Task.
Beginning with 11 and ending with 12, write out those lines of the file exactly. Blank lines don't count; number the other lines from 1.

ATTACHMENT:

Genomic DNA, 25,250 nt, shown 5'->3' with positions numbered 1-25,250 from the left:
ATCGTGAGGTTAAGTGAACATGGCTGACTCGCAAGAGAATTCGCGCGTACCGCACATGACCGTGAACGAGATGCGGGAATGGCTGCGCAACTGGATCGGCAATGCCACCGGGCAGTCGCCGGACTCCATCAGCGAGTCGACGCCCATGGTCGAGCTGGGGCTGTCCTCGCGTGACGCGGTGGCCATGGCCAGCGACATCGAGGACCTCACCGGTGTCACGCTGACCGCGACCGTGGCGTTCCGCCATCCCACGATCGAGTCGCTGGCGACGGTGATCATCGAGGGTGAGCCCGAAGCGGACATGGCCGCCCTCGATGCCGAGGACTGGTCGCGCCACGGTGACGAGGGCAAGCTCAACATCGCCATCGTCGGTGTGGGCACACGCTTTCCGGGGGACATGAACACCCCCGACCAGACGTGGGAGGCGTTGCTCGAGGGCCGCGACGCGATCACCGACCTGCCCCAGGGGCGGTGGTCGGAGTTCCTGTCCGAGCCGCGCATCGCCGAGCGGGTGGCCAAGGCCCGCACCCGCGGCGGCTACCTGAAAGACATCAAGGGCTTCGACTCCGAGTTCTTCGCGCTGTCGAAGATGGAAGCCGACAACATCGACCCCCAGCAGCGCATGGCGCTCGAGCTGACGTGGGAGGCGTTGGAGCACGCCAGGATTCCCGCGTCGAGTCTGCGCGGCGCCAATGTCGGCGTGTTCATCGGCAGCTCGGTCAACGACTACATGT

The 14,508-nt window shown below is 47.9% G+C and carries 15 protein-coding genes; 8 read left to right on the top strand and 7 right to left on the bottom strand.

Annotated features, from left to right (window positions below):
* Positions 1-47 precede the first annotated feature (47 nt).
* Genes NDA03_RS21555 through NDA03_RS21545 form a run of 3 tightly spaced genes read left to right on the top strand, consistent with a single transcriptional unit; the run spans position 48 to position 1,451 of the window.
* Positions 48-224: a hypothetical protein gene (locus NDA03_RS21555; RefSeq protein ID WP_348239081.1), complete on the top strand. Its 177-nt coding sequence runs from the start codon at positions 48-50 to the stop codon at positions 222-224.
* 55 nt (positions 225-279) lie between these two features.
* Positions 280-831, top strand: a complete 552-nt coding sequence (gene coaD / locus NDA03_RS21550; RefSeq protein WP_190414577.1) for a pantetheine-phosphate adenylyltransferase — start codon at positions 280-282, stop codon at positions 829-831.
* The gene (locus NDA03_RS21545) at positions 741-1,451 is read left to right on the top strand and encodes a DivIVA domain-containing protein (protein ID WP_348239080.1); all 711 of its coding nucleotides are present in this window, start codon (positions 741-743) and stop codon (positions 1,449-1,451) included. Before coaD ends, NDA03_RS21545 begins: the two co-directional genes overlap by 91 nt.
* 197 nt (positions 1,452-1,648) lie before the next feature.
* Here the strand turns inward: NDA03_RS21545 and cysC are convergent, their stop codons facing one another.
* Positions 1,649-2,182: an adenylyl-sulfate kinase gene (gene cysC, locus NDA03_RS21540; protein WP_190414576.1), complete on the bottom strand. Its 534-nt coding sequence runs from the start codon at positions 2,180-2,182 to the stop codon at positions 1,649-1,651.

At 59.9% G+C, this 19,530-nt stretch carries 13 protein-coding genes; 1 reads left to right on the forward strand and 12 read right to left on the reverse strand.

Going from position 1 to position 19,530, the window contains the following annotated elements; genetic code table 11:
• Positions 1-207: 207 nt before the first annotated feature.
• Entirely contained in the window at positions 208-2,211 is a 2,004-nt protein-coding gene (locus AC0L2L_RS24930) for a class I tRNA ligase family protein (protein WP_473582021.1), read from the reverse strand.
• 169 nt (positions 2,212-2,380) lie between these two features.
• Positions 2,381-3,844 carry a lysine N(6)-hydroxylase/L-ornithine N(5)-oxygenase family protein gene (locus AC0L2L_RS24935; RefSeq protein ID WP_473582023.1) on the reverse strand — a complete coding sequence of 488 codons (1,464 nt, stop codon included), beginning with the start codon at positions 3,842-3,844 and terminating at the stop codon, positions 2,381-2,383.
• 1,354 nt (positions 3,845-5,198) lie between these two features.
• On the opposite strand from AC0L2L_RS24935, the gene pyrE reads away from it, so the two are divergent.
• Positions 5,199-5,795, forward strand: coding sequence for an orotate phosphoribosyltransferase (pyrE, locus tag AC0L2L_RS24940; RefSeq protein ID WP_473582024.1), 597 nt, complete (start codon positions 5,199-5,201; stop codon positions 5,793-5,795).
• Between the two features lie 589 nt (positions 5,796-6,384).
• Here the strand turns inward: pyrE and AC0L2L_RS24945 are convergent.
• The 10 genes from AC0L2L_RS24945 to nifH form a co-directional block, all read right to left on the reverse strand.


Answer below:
* 197 nt (positions 1,452-1,648) lie before the next feature.
* Here the strand turns inward: NDA03_RS21545 and cysC are convergent, their stop codons facing one another.